It is important to adapt to new technology and embrace its potential, but it is equally important to think carefully about the impact of AI, especially when it comes to decisions that affect people's lives. In March 2023, there was a call to action from business leaders, researchers, and philosophers seeking a six-month pause on the development of AI beyond the GPT-4 model to allow the world to catch up to the development of AI.
While others debate the use and regulation of AI, it’s up to us to leverage the opportunity while minimizing or eliminating the risks. When used well, we believe that using AI in assessments can help companies select and develop better leaders with less bias. To do that, AI leadership assessment systems should be transparent, explainable, and unbiased.
Moreover, businesses should be careful not to rely entirely on AI technology and overlook the human factor. Having checks and balances between AI models and human decisions can lead to much better outcomes than using technology or human discretion alone. The decisions made by AI should always be checked and verified by humans to ensure their validity and fairness.
Ultimately, AI technology is and will increasingly be a valuable tool for assessments, but we should approach implementation responsibly to ensure that it serves the best interests of all stakeholders involved.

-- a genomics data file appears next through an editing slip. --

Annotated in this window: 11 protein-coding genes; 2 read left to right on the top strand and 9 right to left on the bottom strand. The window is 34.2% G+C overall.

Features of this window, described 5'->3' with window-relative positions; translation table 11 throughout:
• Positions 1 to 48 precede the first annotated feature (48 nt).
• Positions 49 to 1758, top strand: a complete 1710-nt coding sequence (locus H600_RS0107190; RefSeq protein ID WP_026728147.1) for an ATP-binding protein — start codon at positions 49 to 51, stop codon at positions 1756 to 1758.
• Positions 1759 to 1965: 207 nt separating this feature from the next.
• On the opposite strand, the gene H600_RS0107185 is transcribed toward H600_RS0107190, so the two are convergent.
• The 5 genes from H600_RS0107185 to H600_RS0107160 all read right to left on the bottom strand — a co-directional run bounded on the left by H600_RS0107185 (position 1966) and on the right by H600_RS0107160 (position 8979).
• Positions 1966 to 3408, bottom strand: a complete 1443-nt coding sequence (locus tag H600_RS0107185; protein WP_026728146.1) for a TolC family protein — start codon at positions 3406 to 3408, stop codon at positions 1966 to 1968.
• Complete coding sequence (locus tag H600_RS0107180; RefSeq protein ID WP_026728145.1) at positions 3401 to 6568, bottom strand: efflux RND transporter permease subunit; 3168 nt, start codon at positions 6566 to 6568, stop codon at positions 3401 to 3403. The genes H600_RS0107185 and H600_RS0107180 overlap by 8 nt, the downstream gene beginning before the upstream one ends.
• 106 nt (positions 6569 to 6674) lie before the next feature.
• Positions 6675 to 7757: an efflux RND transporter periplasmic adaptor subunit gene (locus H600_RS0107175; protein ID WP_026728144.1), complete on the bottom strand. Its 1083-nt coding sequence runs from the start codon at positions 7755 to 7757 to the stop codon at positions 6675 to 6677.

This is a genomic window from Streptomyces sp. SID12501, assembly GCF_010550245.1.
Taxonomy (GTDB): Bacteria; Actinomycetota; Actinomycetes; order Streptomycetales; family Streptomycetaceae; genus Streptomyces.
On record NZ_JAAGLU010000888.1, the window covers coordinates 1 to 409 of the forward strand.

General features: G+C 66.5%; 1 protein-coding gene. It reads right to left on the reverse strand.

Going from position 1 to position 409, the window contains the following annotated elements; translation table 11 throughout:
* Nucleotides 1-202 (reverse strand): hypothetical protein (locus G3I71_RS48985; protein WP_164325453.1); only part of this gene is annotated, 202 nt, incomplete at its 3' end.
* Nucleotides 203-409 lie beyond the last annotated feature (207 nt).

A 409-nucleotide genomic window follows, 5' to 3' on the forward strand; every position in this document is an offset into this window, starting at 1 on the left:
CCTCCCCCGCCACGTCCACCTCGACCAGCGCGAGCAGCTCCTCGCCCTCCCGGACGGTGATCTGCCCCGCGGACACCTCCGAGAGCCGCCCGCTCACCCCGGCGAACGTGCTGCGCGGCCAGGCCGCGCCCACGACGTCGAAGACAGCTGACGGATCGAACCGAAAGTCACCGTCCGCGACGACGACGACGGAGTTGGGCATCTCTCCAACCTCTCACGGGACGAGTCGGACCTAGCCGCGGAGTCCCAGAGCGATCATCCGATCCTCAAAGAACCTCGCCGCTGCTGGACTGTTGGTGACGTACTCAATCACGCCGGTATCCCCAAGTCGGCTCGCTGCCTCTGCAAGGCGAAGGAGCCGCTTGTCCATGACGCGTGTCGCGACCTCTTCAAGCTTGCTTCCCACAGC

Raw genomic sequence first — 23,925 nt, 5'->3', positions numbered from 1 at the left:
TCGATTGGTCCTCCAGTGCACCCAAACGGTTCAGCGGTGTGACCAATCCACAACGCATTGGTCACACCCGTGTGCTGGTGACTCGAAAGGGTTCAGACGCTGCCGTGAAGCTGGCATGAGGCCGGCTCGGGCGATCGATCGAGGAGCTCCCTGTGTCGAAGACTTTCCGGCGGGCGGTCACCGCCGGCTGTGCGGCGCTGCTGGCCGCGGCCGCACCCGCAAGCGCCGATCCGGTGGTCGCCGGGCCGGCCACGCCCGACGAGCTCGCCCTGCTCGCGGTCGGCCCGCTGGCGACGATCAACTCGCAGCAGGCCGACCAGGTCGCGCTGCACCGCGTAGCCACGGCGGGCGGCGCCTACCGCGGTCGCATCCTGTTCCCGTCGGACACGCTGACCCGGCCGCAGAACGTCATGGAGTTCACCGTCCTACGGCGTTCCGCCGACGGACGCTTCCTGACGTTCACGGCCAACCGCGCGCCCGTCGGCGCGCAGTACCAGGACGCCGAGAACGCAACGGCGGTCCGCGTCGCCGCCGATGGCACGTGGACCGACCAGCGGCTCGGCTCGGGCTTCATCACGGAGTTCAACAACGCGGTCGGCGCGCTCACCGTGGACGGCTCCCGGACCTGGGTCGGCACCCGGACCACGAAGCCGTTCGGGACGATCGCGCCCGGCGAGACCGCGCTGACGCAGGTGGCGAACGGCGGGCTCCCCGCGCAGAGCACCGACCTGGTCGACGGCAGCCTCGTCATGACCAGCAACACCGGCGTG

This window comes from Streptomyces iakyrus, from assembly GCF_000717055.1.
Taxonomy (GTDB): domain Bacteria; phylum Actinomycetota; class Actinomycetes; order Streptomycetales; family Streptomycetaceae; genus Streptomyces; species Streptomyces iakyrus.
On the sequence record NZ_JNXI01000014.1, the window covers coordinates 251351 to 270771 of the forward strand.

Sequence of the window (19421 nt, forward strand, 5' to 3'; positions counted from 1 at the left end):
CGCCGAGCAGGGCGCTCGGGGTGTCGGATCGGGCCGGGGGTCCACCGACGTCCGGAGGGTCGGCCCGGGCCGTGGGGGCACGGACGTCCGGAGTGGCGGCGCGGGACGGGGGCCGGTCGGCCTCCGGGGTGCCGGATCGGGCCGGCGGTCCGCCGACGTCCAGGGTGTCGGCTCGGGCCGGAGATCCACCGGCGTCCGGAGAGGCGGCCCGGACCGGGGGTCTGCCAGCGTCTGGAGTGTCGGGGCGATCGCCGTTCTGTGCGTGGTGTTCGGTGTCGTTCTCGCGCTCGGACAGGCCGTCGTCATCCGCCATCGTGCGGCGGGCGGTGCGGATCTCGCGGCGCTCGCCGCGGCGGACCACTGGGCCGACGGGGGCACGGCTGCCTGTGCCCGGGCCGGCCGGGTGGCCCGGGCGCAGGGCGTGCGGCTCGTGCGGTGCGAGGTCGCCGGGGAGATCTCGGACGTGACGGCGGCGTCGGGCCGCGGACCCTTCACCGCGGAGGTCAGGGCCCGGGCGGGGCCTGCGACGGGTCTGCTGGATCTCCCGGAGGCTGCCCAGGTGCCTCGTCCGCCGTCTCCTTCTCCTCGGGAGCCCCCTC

Learn more about Leadership Assessments with DDI’s Ultimate Guide to Leadership Assessment.
Chris Coughlin is the Manager of Assessment Content Development and Design at DDI where he leads a team of scientists that develop, test, validate, QA, deploy, and maintain innovative assessments for leadership selection, leadership learning and development, and executive solutions. He enjoys coaching his daughters at soccer and math, working as the guinea pig in the batter box for his son’s fastball, and attending team trivia matches at local restaurants with his family. Finally, Chris enjoys playing Catan with family and friends (and steadfastly proclaims that Catan is the best board game of all time) during relaxing weekends.